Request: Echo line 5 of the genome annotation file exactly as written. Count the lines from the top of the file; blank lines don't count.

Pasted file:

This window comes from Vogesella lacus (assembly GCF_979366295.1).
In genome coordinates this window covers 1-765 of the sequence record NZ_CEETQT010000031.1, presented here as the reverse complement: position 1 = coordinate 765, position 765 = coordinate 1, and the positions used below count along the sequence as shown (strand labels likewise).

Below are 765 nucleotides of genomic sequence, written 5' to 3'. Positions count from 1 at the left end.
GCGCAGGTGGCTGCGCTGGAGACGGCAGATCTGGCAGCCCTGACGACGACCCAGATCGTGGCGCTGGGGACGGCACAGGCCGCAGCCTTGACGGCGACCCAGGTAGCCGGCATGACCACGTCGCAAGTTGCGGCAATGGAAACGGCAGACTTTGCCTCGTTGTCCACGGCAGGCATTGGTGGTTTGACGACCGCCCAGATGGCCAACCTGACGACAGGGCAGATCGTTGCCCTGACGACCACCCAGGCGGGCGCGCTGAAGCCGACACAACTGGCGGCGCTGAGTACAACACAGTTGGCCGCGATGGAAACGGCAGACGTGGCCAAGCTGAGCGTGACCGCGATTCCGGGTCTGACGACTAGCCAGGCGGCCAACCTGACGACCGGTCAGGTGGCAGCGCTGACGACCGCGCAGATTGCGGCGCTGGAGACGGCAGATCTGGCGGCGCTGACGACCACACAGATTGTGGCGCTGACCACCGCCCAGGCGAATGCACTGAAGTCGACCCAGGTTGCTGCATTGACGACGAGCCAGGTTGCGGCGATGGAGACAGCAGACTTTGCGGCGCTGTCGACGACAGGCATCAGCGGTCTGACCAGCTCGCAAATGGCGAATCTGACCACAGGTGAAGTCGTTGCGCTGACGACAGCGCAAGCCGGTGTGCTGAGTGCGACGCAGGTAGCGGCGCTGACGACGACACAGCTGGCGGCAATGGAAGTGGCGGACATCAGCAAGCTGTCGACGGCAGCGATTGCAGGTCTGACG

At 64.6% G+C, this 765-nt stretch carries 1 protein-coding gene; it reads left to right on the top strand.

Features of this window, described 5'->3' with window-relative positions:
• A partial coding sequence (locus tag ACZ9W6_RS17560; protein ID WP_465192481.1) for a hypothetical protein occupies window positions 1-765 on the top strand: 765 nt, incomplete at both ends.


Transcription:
At 64.6% G+C, this 765-nt stretch carries 1 protein-coding gene; it reads left to right on the top strand.